Don’t Forget to Define Separate Property in Your Prenup
Many prenuptial agreements contemplate that one spouse will receive alimony, and it is difficult to imagine a prenup that does not establish an intention to delineate between separate and marital property. However, a failure to define terms can result in confusion. The recent Tennessee Court of Appeals case Seifert v. Seifert presented just such a situation.
In Seifert, the parties’ prenup established that all property received by either spouse during the marriage would be separate unless it was otherwise titled. However, since property was an undefined term, the parties disagreed as to whether this included income and retirement accounts. The Court, looking to the plain meaning, determined that it did.
Seifert is also noteworthy because the Court also disregarded a portion of the parties’ written agreement with respect to the determination of alimony. The prenup provided that “separate property […] shall be eliminated from consideration by the courts of this or any other state or jurisdiction in the event of any divorce or other matrimonial action between the parties in the future.” The Court of Appeals noted that the prenup specifically contemplated that a party might be awarded alimony by a court and the law of the state requires that an alimony award be made by giving consideration to factors like the amount of separate property. Accordingly, the provision purporting to restrict the court’s ability to apply Tennessee law was disregarded.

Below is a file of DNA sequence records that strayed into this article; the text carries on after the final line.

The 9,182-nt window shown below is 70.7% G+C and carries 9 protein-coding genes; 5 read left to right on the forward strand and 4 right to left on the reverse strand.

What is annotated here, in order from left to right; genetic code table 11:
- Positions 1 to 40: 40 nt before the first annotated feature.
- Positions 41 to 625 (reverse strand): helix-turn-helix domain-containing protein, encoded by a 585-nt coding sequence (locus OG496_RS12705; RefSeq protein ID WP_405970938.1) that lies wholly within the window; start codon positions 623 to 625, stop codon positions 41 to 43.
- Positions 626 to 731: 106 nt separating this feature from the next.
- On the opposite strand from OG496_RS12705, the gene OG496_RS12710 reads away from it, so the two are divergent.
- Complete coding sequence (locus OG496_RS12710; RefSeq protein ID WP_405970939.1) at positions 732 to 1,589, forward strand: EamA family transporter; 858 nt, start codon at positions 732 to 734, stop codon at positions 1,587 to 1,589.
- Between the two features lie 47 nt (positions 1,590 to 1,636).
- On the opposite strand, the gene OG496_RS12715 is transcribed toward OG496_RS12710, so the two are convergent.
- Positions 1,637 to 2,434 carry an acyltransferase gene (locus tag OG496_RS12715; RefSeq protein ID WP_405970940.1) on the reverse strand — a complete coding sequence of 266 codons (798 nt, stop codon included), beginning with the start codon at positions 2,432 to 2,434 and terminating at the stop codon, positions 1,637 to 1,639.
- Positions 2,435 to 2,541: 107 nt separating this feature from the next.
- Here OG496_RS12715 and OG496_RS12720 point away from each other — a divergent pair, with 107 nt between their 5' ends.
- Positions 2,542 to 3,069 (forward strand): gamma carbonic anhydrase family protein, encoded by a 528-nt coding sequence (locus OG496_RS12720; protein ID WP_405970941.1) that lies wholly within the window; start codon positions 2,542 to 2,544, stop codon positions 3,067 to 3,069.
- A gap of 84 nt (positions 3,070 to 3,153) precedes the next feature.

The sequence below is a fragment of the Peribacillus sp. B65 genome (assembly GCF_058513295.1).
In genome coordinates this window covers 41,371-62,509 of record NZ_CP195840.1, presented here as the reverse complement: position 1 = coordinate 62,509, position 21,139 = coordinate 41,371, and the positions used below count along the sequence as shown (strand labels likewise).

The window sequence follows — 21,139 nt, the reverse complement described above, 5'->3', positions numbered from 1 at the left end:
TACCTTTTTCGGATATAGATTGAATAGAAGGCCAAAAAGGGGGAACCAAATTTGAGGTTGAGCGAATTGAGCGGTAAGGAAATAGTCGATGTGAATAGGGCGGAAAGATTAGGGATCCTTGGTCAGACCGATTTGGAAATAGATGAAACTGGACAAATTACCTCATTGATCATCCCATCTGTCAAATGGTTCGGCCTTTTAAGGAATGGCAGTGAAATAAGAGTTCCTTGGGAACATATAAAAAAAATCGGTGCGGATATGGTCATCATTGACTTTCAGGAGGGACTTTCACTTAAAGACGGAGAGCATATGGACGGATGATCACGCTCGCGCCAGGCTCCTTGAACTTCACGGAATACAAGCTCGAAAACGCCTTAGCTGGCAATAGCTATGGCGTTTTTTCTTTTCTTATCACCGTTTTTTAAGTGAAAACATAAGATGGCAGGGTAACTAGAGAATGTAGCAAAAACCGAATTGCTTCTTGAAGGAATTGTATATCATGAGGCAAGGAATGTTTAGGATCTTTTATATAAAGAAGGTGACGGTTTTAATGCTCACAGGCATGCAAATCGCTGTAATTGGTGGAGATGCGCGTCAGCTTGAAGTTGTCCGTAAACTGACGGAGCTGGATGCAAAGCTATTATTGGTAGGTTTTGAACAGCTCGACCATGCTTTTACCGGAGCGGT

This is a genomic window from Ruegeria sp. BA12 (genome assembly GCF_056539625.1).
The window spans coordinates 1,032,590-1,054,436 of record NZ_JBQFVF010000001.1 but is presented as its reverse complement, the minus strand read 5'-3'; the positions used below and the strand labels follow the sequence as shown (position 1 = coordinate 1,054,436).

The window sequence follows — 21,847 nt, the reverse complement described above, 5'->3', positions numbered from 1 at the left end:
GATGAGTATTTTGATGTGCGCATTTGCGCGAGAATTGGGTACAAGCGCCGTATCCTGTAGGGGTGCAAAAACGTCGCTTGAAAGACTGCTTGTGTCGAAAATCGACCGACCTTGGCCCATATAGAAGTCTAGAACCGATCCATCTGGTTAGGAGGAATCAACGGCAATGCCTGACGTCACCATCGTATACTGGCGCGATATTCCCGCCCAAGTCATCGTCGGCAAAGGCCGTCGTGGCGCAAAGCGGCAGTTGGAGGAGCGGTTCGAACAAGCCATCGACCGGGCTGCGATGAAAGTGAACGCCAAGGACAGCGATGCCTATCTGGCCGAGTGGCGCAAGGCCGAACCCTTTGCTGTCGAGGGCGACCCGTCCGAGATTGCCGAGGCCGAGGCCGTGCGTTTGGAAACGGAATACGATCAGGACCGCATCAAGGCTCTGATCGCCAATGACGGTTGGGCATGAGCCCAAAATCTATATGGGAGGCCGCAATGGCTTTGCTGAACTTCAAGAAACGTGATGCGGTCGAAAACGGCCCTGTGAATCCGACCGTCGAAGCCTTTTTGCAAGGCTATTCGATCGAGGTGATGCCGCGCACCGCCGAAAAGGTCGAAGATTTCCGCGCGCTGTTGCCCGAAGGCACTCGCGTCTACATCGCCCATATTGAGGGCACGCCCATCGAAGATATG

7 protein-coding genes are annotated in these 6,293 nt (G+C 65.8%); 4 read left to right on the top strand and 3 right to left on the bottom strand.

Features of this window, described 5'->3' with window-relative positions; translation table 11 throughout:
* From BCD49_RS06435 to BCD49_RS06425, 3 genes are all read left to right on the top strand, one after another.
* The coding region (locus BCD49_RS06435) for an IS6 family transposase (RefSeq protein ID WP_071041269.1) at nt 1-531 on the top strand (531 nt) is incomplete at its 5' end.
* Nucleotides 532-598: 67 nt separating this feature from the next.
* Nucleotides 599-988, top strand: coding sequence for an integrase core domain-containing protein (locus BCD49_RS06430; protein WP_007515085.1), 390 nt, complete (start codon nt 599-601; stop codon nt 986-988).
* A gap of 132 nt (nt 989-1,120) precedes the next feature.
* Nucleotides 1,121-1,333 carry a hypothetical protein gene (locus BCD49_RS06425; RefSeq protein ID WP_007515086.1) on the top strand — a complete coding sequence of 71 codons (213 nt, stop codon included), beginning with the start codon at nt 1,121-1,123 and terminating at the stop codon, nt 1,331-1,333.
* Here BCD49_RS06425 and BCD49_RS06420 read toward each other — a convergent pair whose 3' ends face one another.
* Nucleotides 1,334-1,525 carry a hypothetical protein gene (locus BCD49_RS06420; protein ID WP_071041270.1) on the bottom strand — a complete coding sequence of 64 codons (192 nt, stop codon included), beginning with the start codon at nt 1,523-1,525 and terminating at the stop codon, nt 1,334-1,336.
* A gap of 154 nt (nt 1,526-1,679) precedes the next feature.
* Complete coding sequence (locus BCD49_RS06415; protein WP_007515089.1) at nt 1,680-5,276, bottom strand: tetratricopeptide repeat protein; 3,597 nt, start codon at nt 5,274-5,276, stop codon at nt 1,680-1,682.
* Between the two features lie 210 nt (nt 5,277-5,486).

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We mourn the passing of Justice Connie Clark and are grateful for her unwavering service to Tennessee’s judiciary and legal community.
Justice Clark at her 2005 swearing-in to the Tenn. Supreme Court, w/ Jeanie Nelson, Gov. Bredesen, Margaret Behm, Julian Bibb, and Harlan Dodson. https://t.co/09nZ2BRfvL